Is this 8GBx2 RAM a good choice: http://gskill.com/products.php?index=482&c1=1&c2=3
Any alternatives you could recommend? rolleyes.gif

Along the same line of thoughts is my intension of using mSATA SSD:
1. Atlas mSATA 240GB Solid State Drive
(http://www.mushkin.com/Digital-Storage/SSDs/MKNSSDAT240GB-DX.aspx)
2. Crucial m4 mSATA 256GB SSD
(http://www.crucial.com/store/partspecs.aspx?imodule=CT256M4SSD3)
Which is a better choice? Any alternatives you could recommend? rolleyes.gif

What do you think of PSU, please? I would like to employ something with low ripple.
Is this one a good choice: http://www.mini-box.com/picoPSU-160-XT
or I should employ Linear Power Supply instead (http://www.mojo-audio.com/joule-ii-power-supply/ , for example)? rolleyes.gif

Respectfully,
Sound Sparks
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post #12 of 128 Old 10-15-2012, 02:58 PM - Thread Starter
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Could you please help me to evaluate the following CPU choices? rolleyes.gif

1. Intel Core i7-3770S Ivy Bridge, 3.1 GHz 65w Quad Core processor
2. Intel Core i5-3450S Ivy Bridge, 2.8 GHz 65w Quad Core processor
3. Intel Core i7-3770T Ivy Bridge, 2.5 GHz 45w Quad Core processor

Respectfully,
Sound Sparks
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post #13 of 128 Old 10-15-2012, 03:50 PM
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Quote:
Originally Posted by SoundSparks View Post

Could you please help me to evaluate the following CPU choices? rolleyes.gif
1. Intel Core i7-3770S Ivy Bridge, 3.1 GHz 65w Quad Core processor
2. Intel Core i5-3450S Ivy Bridge, 2.8 GHz 65w Quad Core processor
3. Intel Core i7-3770T Ivy Bridge, 2.5 GHz 45w Quad Core processor

Overkill. You want the i3 3225 or 3220 if you can't find that one.
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post #14 of 128 Old 10-15-2012, 04:55 PM
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I'm an avid supporter of Intel over AMD, but AMD just released their trinity chips and that's what I'm using in my build. Those chips are ideally built for HTPC. Just curious if you heard of the trinity chips and new mobos out designed for them, because they are literally like a week or two old as far as public availability.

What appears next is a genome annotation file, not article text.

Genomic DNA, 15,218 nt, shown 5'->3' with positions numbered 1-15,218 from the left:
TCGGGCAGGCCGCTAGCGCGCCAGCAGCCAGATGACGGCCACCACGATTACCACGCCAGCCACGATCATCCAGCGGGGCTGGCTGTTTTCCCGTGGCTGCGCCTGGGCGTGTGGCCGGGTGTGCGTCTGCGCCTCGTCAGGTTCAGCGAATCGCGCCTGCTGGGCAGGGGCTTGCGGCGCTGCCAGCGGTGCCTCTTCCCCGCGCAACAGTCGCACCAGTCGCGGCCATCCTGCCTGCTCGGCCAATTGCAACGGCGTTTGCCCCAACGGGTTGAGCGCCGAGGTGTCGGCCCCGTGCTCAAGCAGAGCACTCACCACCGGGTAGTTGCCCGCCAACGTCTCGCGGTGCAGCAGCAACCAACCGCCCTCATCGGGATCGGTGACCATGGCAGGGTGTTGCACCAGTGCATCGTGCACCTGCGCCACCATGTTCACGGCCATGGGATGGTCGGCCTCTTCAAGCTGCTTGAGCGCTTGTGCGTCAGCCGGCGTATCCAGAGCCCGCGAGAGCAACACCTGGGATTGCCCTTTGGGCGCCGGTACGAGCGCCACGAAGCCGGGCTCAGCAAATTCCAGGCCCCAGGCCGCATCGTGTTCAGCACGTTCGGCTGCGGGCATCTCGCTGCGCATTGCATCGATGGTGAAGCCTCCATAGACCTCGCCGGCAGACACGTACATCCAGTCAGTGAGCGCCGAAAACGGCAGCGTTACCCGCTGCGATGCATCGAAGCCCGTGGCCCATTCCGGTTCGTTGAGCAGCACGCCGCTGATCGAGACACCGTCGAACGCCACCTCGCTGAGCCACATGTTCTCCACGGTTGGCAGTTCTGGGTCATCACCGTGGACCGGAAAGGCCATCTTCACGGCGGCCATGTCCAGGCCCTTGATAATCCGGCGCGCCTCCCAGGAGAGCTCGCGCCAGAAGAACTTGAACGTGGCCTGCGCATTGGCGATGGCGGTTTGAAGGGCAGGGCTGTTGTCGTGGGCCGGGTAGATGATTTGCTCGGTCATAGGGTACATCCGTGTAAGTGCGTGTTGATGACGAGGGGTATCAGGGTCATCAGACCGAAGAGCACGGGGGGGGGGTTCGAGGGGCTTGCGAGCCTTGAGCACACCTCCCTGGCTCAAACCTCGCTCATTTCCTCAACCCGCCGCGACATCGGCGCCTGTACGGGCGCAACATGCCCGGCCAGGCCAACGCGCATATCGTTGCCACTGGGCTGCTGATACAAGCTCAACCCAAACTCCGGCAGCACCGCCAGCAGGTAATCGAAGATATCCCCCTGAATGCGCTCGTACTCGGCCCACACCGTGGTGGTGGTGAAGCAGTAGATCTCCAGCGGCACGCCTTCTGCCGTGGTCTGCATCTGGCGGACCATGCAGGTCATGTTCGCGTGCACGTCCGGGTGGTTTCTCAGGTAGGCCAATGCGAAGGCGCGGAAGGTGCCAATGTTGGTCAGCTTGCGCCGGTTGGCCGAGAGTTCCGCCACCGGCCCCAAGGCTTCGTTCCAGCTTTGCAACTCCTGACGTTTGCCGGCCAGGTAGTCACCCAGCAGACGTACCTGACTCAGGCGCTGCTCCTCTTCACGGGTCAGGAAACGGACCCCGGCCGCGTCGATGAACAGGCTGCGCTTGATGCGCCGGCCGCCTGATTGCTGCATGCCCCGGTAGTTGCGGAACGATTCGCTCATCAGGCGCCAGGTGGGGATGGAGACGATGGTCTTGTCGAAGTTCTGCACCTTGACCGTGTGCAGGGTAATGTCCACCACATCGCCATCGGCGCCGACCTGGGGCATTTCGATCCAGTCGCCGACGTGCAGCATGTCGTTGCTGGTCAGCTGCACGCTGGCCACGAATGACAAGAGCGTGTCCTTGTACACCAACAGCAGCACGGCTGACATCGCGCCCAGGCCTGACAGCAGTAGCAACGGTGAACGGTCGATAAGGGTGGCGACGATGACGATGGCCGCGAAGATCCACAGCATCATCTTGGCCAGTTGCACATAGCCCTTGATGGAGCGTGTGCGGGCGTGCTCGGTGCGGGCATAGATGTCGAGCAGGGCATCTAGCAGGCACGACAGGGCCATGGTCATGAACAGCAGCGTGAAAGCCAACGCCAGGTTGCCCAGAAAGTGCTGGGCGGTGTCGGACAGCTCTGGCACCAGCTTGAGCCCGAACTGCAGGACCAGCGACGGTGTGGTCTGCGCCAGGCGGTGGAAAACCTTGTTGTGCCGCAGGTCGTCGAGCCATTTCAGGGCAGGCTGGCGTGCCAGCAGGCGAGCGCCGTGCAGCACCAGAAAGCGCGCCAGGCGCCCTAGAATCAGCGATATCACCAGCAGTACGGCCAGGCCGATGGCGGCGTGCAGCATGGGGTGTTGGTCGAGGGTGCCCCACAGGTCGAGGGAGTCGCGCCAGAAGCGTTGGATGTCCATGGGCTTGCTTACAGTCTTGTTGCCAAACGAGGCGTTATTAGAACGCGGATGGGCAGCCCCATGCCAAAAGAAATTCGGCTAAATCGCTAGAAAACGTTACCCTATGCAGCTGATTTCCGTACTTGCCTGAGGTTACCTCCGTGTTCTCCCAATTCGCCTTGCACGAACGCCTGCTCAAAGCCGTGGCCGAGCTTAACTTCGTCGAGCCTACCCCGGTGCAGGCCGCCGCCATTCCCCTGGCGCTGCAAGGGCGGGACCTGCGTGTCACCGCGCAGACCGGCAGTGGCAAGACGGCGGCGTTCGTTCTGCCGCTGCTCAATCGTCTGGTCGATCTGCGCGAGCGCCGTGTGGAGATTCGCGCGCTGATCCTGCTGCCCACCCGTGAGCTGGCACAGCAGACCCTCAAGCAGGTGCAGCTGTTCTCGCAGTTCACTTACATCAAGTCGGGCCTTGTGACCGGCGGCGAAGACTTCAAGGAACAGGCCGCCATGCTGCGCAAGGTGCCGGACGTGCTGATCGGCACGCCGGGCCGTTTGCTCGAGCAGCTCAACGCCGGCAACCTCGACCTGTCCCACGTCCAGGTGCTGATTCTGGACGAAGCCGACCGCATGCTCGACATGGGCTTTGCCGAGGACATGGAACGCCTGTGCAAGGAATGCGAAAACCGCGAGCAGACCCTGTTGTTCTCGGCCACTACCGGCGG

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post #15 of 128 Old 10-15-2012, 06:45 PM
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Here's the Trinity board I'm interested in and have been waiting for that has a Display Port:

http://www.biostar-usa.com/app/en-us/mb/introduction.php?S_ID=616
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post #16 of 128 Old 10-15-2012, 06:55 PM
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Quote:
Originally Posted by Bellagiofan View Post

I'm an avid supporter of Intel over AMD, but AMD just released their trinity chips and that's what I'm using in my build. Those chips are ideally built for HTPC. Just curious if you heard of the trinity chips and new mobos out designed for them, because they are literally like a week or two old as far as public availability.

Totally depends on what you consider a "HTPC" and what you do with that "HTPC"
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post #17 of 128 Old 10-15-2012, 07:06 PM
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Quote:
Originally Posted by Bellagiofan View Post

I'm an avid supporter of Intel over AMD, but AMD just released their trinity chips and that's what I'm using in my build. Those chips are ideally built for HTPC. Just curious if you heard of the trinity chips and new mobos out designed for them, because they are literally like a week or two old as far as public availability.

Intel's i3 3220 smashes Trinity on the CPU side and the GPU side is irrelevant unless you want to game on the cheap or use MadVR. Personally I'd take Intel any day over any of AMD's current lineup - I've rebuilt all my systems with Intel and sold off the old AMD parts. AMD simply isn't worth it generally anymore.
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post #18 of 128 Old 10-15-2012, 07:27 PM